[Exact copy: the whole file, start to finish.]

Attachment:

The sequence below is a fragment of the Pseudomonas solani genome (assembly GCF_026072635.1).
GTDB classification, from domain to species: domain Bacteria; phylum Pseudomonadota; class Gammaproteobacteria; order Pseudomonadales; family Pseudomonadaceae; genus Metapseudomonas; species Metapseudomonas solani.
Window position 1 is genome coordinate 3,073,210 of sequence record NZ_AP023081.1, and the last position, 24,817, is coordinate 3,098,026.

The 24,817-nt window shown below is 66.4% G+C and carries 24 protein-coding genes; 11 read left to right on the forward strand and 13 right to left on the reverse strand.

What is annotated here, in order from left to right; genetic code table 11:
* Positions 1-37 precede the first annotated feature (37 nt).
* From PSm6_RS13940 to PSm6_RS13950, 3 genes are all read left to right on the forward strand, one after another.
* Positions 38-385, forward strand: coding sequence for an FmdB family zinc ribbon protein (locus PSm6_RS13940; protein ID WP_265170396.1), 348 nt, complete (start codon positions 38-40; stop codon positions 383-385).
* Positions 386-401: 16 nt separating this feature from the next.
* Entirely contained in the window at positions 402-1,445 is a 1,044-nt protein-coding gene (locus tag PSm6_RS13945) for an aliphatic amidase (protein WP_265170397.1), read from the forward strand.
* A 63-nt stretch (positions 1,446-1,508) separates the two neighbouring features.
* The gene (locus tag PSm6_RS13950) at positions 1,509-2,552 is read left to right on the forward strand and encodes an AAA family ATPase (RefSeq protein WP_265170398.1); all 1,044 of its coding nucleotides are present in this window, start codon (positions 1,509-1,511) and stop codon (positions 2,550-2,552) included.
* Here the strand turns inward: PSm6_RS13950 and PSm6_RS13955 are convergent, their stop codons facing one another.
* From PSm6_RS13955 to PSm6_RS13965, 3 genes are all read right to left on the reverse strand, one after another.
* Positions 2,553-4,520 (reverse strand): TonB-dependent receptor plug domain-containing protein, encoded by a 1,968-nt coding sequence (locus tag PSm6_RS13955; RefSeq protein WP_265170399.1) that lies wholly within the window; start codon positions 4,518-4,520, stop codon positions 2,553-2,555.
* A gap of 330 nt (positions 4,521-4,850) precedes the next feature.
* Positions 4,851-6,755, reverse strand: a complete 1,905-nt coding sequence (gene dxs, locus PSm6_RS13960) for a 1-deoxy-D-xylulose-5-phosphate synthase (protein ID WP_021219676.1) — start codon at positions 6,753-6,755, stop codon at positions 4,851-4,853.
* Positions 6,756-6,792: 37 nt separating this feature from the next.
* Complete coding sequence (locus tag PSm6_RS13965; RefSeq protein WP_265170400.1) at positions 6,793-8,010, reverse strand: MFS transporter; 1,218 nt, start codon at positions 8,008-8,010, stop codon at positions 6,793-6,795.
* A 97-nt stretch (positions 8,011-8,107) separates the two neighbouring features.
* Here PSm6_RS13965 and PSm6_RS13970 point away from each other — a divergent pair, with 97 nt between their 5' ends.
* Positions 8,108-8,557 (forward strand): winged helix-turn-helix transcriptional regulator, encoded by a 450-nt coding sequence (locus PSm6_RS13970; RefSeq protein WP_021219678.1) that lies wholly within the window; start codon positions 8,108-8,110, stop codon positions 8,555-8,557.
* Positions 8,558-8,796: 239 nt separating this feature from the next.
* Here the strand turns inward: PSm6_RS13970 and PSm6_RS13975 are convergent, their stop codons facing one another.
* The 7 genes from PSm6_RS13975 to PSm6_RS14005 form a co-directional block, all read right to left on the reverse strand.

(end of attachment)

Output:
The sequence below is a fragment of the Pseudomonas solani genome (assembly GCF_026072635.1).
GTDB classification, from domain to species: domain Bacteria; phylum Pseudomonadota; class Gammaproteobacteria; order Pseudomonadales; family Pseudomonadaceae; genus Metapseudomonas; species Metapseudomonas solani.
Window position 1 is genome coordinate 3,073,210 of sequence record NZ_AP023081.1, and the last position, 24,817, is coordinate 3,098,026.

The 24,817-nt window shown below is 66.4% G+C and carries 24 protein-coding genes; 11 read left to right on the forward strand and 13 right to left on the reverse strand.

What is annotated here, in order from left to right; genetic code table 11:
* Positions 1-37 precede the first annotated feature (37 nt).
* From PSm6_RS13940 to PSm6_RS13950, 3 genes are all read left to right on the forward strand, one after another.
* Positions 38-385, forward strand: coding sequence for an FmdB family zinc ribbon protein (locus PSm6_RS13940; protein ID WP_265170396.1), 348 nt, complete (start codon positions 38-40; stop codon positions 383-385).
* Positions 386-401: 16 nt separating this feature from the next.
* Entirely contained in the window at positions 402-1,445 is a 1,044-nt protein-coding gene (locus tag PSm6_RS13945) for an aliphatic amidase (protein WP_265170397.1), read from the forward strand.
* A 63-nt stretch (positions 1,446-1,508) separates the two neighbouring features.
* The gene (locus tag PSm6_RS13950) at positions 1,509-2,552 is read left to right on the forward strand and encodes an AAA family ATPase (RefSeq protein WP_265170398.1); all 1,044 of its coding nucleotides are present in this window, start codon (positions 1,509-1,511) and stop codon (positions 2,550-2,552) included.
* Here the strand turns inward: PSm6_RS13950 and PSm6_RS13955 are convergent, their stop codons facing one another.
* From PSm6_RS13955 to PSm6_RS13965, 3 genes are all read right to left on the reverse strand, one after another.
* Positions 2,553-4,520 (reverse strand): TonB-dependent receptor plug domain-containing protein, encoded by a 1,968-nt coding sequence (locus tag PSm6_RS13955; RefSeq protein WP_265170399.1) that lies wholly within the window; start codon positions 4,518-4,520, stop codon positions 2,553-2,555.
* A gap of 330 nt (positions 4,521-4,850) precedes the next feature.
* Positions 4,851-6,755, reverse strand: a complete 1,905-nt coding sequence (gene dxs, locus PSm6_RS13960) for a 1-deoxy-D-xylulose-5-phosphate synthase (protein ID WP_021219676.1) — start codon at positions 6,753-6,755, stop codon at positions 4,851-4,853.
* Positions 6,756-6,792: 37 nt separating this feature from the next.
* Complete coding sequence (locus tag PSm6_RS13965; RefSeq protein WP_265170400.1) at positions 6,793-8,010, reverse strand: MFS transporter; 1,218 nt, start codon at positions 8,008-8,010, stop codon at positions 6,793-6,795.
* A 97-nt stretch (positions 8,011-8,107) separates the two neighbouring features.
* Here PSm6_RS13965 and PSm6_RS13970 point away from each other — a divergent pair, with 97 nt between their 5' ends.
* Positions 8,108-8,557 (forward strand): winged helix-turn-helix transcriptional regulator, encoded by a 450-nt coding sequence (locus PSm6_RS13970; RefSeq protein WP_021219678.1) that lies wholly within the window; start codon positions 8,108-8,110, stop codon positions 8,555-8,557.
* Positions 8,558-8,796: 239 nt separating this feature from the next.
* Here the strand turns inward: PSm6_RS13970 and PSm6_RS13975 are convergent, their stop codons facing one another.
* The 7 genes from PSm6_RS13975 to PSm6_RS14005 form a co-directional block, all read right to left on the reverse strand.